February 08, 2005

A tale of two GameBoy Advance cartridges

The latest Zelda game, Minish Cap, is the rightful successor to the SNES game, Link to the Past. In Link to the Past, the level design really stood out as you'd hop back and forth in the Hyrulean timeline: "Wait! I think time has crumbled that roof!"

There's a similar coolness to the exploration in Minish Cap as you shrink down to bug-size with the aid of your non-titular cap (actually a wizard who's been transmogrified into a bonnet) in order to complete your quest and, sometimes, crawl up into enemies to defeat them from the inside!

(Incidentally, did you know that there's porn based on that concept? Well, not so much the bit about the cap. I'm just saying if you happen to stumble upon insertion porn, it's not what you think.)

On the return trip from the Google ski trip, I finished Minish Cap. On the Bay Bridge, to be precise, which gave a certain extra heroicness to my already incredibly heroic deeds. And the game was such a great diversion on the bus ride that I rushed out to get another GBA cartridge to occupy me on my daily commute. To wit, Golden Sun.

Golden Sun is widely regarded as the latter-day perfection of the 2D japanese RPG. And as the quintessence of the genre it would boarder on parody were it not for the fact that it is more japanese than vending machine panties and Japan don't do irony (or at least not in a way recognizable to this roundeye).

So when the youth with special powers needs to leave home with his blue-haired galpal and androgynous boyfriend to seek the 4 mystic whatnots before they're snagged by an evil brother-sister team who's also inexplicably animalistic (and probably doing it) ... that shit's for real, yo.

On the plus side you can summon stuff at higher-levels that will wipe clean the surface of the planet with the force of the Earth elemental ... and do 300+ damage to your opponents.

In addition to rad-looking spells, the magic mechanics are pretty neat. In the course of your journey, you capture djinn (arabic for Pokemon) that can be set to your characters to give them enhanced abilities and spells. There are 28 total djinn of 4 different elemental types - so each character in your 4-party team can have 7 djinn set.

Here's the trouble: do you know how many ways 7 things can be chosen from among 4 types when duplication is allowed and order doesn't matter. One hundred and twenty. For each character.

Now, not each unique combo produces unique results, but I wasn't into figuring out what the right combos were. In fact, I wasn't even into reading the FAQ on that topic which was hyper-intense for a game with Pokemon. (The Pokemon were another problem as, it turns out, I really did wanna catch 'em all.)

So rather than play the game by-the-FAQ, I gave up. Which is a shame 'cause those elemental lighthouses really aren't going to save themselves.

Exercise 1.1: I couldn't find the combinatorics formula for choosing n things from k types where multiples of each type per set is allowed and n > k. I ... sorta ... worked it out by hand. Anyone got some non-brute force action? (Again, not to be confused with porn.)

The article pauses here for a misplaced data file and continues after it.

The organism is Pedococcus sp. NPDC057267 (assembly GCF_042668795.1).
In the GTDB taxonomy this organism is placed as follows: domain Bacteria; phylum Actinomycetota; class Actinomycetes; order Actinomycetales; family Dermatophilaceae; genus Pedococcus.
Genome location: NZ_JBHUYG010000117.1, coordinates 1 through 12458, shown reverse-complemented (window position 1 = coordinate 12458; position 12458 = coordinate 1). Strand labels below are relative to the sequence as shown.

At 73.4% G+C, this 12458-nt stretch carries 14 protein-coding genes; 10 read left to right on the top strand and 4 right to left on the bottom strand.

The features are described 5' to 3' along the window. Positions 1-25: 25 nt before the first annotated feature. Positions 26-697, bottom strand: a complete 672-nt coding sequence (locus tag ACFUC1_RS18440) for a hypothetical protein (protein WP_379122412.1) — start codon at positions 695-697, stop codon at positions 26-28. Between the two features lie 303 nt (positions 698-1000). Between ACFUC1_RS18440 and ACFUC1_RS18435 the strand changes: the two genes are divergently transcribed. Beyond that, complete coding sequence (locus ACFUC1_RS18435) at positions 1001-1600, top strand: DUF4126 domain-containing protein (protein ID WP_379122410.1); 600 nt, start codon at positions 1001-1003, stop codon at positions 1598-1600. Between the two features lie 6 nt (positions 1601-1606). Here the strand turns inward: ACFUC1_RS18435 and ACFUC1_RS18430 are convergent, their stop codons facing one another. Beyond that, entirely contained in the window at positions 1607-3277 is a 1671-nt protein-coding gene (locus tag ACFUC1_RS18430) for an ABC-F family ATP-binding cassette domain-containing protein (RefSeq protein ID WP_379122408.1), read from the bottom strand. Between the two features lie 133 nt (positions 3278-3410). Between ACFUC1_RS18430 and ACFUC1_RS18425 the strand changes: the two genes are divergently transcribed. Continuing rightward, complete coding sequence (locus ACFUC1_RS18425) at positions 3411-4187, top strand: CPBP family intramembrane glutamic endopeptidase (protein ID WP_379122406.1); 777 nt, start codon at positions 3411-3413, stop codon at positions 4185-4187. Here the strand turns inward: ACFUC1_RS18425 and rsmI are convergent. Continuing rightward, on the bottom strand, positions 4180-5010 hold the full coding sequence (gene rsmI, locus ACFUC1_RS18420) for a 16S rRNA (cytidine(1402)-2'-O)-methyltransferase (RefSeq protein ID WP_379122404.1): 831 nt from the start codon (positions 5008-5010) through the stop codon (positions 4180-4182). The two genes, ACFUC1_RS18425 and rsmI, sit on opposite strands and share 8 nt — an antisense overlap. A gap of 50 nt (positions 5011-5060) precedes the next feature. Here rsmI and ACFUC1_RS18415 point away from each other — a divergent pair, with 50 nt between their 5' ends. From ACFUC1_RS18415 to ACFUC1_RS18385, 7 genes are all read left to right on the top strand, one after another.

Fin said...

I got all the way to the final battle in Golden Sun, but after failing a few times I gave up. I really hate when games have a long dialog sequence that you have to sit through before trying to beat the boss again.

Minish Cap sounds cool, but I know that if I put down Final Fantasy Tactics Advance for too long I'll have to start over (again) because I'll forget what the hell I was doing.

goldman said...

The dialogue in Golden Sun is fairly tedious at times. In addition to being generic, it's not helped by the fact that the characters have to emote before speaking. And by emote, I mean shudder. Everyone has a little shaking fit before speaking in the game ... which is a stylistic choice, I guess.

I've got a lead on the answer to the math problem. My man's afraid of posting the answer for fear of looking too dorky. Which is understandable given the hip nature of my blog.

goldman said...

Yup - all 7 can be alike. Which you might think is the best strategy since each character has a default elemental alignment. For example, Isaac - the hero - is aligned with Earth, so you might think that he should take all 7 Earth elementals.

You might think that.

Dgcopter said...

I did play Golden well as the sequel. And by sequel, I mean continuation. See, Golden Sun 1 doesn't actually have much of an ending. Nor does Golden Sun 2.

So, yer not missing much.

The game is friggin' long. It makes Final Fantasy VII look like Super Mario Brothers.

goldman said...

Yeah ... you've always been special, bro'.

When I went to get the game, I accidentally picked up the sequel instead. The sequel starts with basically no context whatsoever - just "Go, run, fight!"

I was confused.

Looks like about 80 hours for both games combined? That's pretty crazy.

Dgcopter said...

And by "special", do you mean "bordering on OCD"? You know how I always play through games, like, 20 times? Even the linear ones like FF7? Well, once thru Golden Sun was enough for me. Especially given that it ends with a big fat "to be continued".

That's the one thing Square got right -- an RPG is only as good as its ending.

goldman said...

Yeah, well, it's probably hard to do a 30min FMV on a GBA cartridge. But still, I've been disappointed in "To be continued" since seeing Back to the Future for the first time.

Speaking of OCD, the answer to Exercise 1.1 is (n+k-1)!/n!(k-1)!

It's called multichoose and you can read all about it on Mathworld.

Thanks Luiza (assist from Misha) for the help!